Top Business News for 2015

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From Google’s new Alphabet to the entire Volkswagen emissions debacle, 2015 was a busy year for those in the world of business. Here are a few of most important business developments that happened throughout the year.

Google Alphabet

Google announced its Alphabet Inc. holding company in October of 2015, a radical restructuring designed to facilitate Google’s new commitment to a wide variety of projects. Alphabet Inc. is intended to consolidate the numerous Google enterprises into a single holding company while not disrupting Google’s existing brand. Over the last few years, Google has initiated a variety of unique products under its brand, from Google Glass to Ingress, an augmented reality game. Google’s desire to expand its brand could mean a variety of new and interesting things yet to come within the technology and computing sectors.

Mini Stock Crash

2015 saw a brief stock market selloff, which panicked many investors and resulted in consequences on a global economic scale. The Dow Jones Industrial Average fell by 531 points on August 21, 2015, which was likely precipitated by events in Greece — the mini crash had been prompted by a fall of 33 points which had happened quite suddenly. The Shanghai Composite also lost nearly 40% of its value following the American stock market selloff. Luckily there was a fairly fast turnaround as investors realized that the selloff had been primarily due to market panic.

Net Neutrality

Net neutrality was a hot topic throughout 2015; the FCC published a final set of regulations in April of 2015 and then passed these regulations in June of 2015. Net neutrality was designed to guarantee three things for consumers: that websites would not be blocked, that connections would not be throttled, and that companies could not pay for prioritized traffic. ISPs are still working to get these regulations overturned. Without net neutrality, ISPs would be able to sell preferred and faster Internet connectivity to certain companies, thereby controlling access to certain websites.

Pfizer and Allergan Merger

Pfizer and Allergan’s $160 billion dollar merger brought discussions of tax inversion to the forefront in late 2015. Tax inversions occur when American companies are merged with smaller international companies in an effort to move the company headquarters, thereby avoiding domestic taxation. Pfizer was able to merge with the much smaller Allergan to shift the company’s operations to Ireland. Ireland has notoriously low taxes for corporations; the Pfizer and Allergan merger will be able to save the company billions in domestic taxes.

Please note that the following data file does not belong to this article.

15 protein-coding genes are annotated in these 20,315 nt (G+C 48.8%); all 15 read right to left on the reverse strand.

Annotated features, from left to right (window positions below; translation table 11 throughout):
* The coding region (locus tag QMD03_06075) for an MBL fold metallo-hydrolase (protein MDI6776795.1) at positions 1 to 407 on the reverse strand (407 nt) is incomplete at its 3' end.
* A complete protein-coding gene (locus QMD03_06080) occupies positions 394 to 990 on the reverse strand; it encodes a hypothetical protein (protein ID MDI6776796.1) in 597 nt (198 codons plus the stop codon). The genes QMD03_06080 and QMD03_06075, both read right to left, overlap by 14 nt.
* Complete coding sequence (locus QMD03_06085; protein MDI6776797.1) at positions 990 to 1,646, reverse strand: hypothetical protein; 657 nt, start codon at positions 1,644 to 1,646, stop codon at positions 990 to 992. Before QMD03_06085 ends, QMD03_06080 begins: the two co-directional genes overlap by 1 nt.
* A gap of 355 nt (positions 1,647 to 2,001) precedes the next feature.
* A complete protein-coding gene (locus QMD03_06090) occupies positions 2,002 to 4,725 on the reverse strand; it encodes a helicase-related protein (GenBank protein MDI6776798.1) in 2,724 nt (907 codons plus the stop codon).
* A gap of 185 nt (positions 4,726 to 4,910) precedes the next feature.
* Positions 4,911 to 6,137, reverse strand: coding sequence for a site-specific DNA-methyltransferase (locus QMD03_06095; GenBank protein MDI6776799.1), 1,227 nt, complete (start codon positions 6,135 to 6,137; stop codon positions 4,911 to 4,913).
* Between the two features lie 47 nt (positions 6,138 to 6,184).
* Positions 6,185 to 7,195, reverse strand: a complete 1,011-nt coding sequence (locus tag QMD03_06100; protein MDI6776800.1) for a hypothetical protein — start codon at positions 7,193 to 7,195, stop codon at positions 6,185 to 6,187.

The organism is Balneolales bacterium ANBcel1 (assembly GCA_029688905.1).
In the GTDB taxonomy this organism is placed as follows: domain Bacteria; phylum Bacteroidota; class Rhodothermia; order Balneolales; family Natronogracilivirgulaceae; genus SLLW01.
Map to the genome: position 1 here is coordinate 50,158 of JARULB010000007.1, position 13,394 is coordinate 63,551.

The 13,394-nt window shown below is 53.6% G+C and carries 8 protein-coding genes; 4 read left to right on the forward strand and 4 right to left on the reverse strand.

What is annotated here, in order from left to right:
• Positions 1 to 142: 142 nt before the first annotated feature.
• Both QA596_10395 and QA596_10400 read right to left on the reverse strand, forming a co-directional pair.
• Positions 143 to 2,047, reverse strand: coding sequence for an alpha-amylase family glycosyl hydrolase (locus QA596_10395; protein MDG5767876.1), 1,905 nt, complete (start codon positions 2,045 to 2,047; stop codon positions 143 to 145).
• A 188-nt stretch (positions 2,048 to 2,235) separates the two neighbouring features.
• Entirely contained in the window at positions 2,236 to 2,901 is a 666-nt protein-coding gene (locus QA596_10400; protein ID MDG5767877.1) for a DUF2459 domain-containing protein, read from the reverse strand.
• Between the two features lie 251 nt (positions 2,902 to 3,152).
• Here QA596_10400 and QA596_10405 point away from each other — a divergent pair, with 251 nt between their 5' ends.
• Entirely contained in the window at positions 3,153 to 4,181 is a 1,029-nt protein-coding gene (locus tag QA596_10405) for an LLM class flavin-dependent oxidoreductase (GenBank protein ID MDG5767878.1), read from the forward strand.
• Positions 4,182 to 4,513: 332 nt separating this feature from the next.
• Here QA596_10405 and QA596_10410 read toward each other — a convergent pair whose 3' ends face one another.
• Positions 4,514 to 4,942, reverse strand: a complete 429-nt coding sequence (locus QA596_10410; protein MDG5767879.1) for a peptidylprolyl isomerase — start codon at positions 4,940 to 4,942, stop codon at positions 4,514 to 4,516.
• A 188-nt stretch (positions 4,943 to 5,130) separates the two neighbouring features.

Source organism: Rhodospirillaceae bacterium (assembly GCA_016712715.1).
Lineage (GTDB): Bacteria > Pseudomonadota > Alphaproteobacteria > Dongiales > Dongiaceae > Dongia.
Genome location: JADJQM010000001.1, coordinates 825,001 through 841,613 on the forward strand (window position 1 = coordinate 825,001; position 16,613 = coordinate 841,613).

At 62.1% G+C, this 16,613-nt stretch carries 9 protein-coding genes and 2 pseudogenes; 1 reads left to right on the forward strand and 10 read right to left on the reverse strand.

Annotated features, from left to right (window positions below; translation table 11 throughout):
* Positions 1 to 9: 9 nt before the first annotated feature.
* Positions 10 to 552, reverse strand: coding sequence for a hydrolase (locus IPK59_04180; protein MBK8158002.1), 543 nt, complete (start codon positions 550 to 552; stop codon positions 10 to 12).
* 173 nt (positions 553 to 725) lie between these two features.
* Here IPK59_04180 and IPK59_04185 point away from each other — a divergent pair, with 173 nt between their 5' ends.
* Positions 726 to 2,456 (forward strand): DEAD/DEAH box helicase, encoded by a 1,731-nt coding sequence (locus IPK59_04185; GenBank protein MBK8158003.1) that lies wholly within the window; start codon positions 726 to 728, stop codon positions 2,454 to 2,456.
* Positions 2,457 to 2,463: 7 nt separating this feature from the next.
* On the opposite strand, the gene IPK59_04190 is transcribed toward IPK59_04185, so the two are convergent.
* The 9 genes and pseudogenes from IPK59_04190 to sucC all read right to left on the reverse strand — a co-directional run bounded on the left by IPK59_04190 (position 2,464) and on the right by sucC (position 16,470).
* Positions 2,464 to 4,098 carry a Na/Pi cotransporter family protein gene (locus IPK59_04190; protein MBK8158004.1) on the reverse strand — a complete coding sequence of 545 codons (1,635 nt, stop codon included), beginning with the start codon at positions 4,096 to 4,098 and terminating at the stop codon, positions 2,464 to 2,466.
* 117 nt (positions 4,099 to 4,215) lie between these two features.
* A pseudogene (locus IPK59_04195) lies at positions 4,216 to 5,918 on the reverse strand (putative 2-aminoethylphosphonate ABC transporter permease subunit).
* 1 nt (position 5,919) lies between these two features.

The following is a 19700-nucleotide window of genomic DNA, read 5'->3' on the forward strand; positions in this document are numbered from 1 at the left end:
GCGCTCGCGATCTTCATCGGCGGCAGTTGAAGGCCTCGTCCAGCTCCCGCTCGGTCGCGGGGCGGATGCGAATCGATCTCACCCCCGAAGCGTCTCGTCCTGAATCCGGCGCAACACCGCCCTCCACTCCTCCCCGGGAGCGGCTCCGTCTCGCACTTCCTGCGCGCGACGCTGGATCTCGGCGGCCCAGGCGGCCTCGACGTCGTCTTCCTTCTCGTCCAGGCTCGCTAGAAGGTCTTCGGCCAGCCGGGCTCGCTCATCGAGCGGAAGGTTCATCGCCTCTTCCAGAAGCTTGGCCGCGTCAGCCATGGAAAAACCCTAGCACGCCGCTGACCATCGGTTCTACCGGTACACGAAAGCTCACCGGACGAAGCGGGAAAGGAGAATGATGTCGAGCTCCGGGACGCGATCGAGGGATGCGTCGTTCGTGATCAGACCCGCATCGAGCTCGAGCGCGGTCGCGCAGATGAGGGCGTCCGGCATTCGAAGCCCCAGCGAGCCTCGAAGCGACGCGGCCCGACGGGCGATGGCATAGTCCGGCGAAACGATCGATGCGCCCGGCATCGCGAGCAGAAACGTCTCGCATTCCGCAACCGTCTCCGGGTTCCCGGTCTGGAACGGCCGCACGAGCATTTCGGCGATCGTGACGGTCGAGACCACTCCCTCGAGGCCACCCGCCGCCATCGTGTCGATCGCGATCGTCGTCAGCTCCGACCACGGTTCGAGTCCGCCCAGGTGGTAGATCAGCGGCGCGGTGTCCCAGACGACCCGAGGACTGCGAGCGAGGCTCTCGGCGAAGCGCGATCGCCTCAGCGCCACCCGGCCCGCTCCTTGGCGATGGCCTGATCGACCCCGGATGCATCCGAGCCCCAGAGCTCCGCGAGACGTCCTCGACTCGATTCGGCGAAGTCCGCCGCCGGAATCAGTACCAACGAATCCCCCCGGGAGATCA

Volkswagen’s Emissions Testing

Volkswagen was caught cheating on its emissions tests, which led to a recall in addition to a widespread loss of consumer faith. Volkswagen’s emissions testing scandal was estimated to effect about 11 million vehicles throughout the globe. These vehicles were determined to have “defeat devices” within them that would intentionally determine when the vehicle was being tested for emissions standards and would change its operation during this time. It was discovered that the impacted vehicles could produce emissions up to 40 times greater than the allowed regulations.

Uber and Lyft vs. Big Taxi

Uber and Lyft continued to wage war against the Big Taxi industry throughout 2015, encountering a variety of issues ranging from insurance to crime and theft. Uber and Lyft’s ride-sharing platforms let users easily connect with drivers through smartphones, getting rides at a much cheaper rate than traditional taxi services. The taxi industry has attempted to counter both Uber and Lyft through litigation and lobbying, as the services don’t need to meet the same regulatory standards as taxi services do.

Tumbling Oil Prices

Oil prices fell to well below $40 per barrel in 2015, significantly slowing the growth of the American oil industry. Many oil and gas companies have slowed down their operations and have ceased to initiate new projects, and many of the economies focused around domestic oil and gas have experienced downturns. Outside of the oil and gas industry, however, lowered oil prices have had a positive overall impact on the economy, as it has reduced travel and transportation costs significantly.

2015 brought a lot of changes to the business landscape, including disruption due to global markets and new technology. 2016 will likely see further market disruption on both a global scale and due to an increased reliance on technology in all sectors.